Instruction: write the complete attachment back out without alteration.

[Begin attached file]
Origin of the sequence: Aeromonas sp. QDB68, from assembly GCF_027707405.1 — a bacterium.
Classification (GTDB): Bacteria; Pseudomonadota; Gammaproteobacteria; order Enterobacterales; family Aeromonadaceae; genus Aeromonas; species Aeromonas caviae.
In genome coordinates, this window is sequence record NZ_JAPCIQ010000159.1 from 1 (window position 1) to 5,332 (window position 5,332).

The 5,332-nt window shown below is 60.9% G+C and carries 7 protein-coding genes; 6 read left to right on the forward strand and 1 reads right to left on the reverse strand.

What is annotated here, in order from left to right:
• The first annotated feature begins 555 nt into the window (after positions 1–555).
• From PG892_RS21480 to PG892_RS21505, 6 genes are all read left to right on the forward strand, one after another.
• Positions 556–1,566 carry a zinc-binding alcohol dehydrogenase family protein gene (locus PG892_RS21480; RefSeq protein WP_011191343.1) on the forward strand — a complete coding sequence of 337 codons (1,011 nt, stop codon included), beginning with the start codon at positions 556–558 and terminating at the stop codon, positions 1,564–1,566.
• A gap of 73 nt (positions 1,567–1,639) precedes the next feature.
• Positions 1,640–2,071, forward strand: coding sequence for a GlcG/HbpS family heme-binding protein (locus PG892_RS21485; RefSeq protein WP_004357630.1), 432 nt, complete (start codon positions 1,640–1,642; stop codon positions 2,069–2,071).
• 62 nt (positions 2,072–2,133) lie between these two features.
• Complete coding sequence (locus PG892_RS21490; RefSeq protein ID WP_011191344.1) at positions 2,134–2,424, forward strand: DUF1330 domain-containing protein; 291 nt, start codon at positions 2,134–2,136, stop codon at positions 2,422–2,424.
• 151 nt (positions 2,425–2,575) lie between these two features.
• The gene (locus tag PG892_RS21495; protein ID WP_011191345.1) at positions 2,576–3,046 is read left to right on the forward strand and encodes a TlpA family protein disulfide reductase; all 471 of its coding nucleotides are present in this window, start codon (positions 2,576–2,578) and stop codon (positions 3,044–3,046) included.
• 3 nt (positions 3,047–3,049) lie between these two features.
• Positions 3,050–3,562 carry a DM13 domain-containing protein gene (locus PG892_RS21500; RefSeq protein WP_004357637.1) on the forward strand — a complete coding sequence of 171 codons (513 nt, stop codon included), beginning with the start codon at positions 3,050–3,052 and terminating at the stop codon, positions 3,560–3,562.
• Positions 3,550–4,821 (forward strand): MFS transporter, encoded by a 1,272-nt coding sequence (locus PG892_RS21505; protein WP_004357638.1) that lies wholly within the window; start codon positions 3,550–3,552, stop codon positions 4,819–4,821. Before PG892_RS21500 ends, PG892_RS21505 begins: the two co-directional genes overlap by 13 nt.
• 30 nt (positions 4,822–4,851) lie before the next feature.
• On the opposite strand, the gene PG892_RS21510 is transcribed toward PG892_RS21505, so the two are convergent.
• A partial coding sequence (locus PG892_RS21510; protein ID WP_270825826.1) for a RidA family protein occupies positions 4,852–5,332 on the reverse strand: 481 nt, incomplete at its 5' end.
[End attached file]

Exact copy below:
Origin of the sequence: Aeromonas sp. QDB68, from assembly GCF_027707405.1 — a bacterium.
Classification (GTDB): Bacteria; Pseudomonadota; Gammaproteobacteria; order Enterobacterales; family Aeromonadaceae; genus Aeromonas; species Aeromonas caviae.
In genome coordinates, this window is sequence record NZ_JAPCIQ010000159.1 from 1 (window position 1) to 5,332 (window position 5,332).

The 5,332-nt window shown below is 60.9% G+C and carries 7 protein-coding genes; 6 read left to right on the forward strand and 1 reads right to left on the reverse strand.

What is annotated here, in order from left to right:
• The first annotated feature begins 555 nt into the window (after positions 1–555).
• From PG892_RS21480 to PG892_RS21505, 6 genes are all read left to right on the forward strand, one after another.
• Positions 556–1,566 carry a zinc-binding alcohol dehydrogenase family protein gene (locus PG892_RS21480; RefSeq protein WP_011191343.1) on the forward strand — a complete coding sequence of 337 codons (1,011 nt, stop codon included), beginning with the start codon at positions 556–558 and terminating at the stop codon, positions 1,564–1,566.
• A gap of 73 nt (positions 1,567–1,639) precedes the next feature.
• Positions 1,640–2,071, forward strand: coding sequence for a GlcG/HbpS family heme-binding protein (locus PG892_RS21485; RefSeq protein WP_004357630.1), 432 nt, complete (start codon positions 1,640–1,642; stop codon positions 2,069–2,071).
• 62 nt (positions 2,072–2,133) lie between these two features.
• Complete coding sequence (locus PG892_RS21490; RefSeq protein ID WP_011191344.1) at positions 2,134–2,424, forward strand: DUF1330 domain-containing protein; 291 nt, start codon at positions 2,134–2,136, stop codon at positions 2,422–2,424.
• 151 nt (positions 2,425–2,575) lie between these two features.
• The gene (locus tag PG892_RS21495; protein ID WP_011191345.1) at positions 2,576–3,046 is read left to right on the forward strand and encodes a TlpA family protein disulfide reductase; all 471 of its coding nucleotides are present in this window, start codon (positions 2,576–2,578) and stop codon (positions 3,044–3,046) included.
• 3 nt (positions 3,047–3,049) lie between these two features.
• Positions 3,050–3,562 carry a DM13 domain-containing protein gene (locus PG892_RS21500; RefSeq protein WP_004357637.1) on the forward strand — a complete coding sequence of 171 codons (513 nt, stop codon included), beginning with the start codon at positions 3,050–3,052 and terminating at the stop codon, positions 3,560–3,562.
• Positions 3,550–4,821 (forward strand): MFS transporter, encoded by a 1,272-nt coding sequence (locus PG892_RS21505; protein WP_004357638.1) that lies wholly within the window; start codon positions 3,550–3,552, stop codon positions 4,819–4,821. Before PG892_RS21500 ends, PG892_RS21505 begins: the two co-directional genes overlap by 13 nt.
• 30 nt (positions 4,822–4,851) lie before the next feature.
• On the opposite strand, the gene PG892_RS21510 is transcribed toward PG892_RS21505, so the two are convergent.
• A partial coding sequence (locus PG892_RS21510; protein ID WP_270825826.1) for a RidA family protein occupies positions 4,852–5,332 on the reverse strand: 481 nt, incomplete at its 5' end.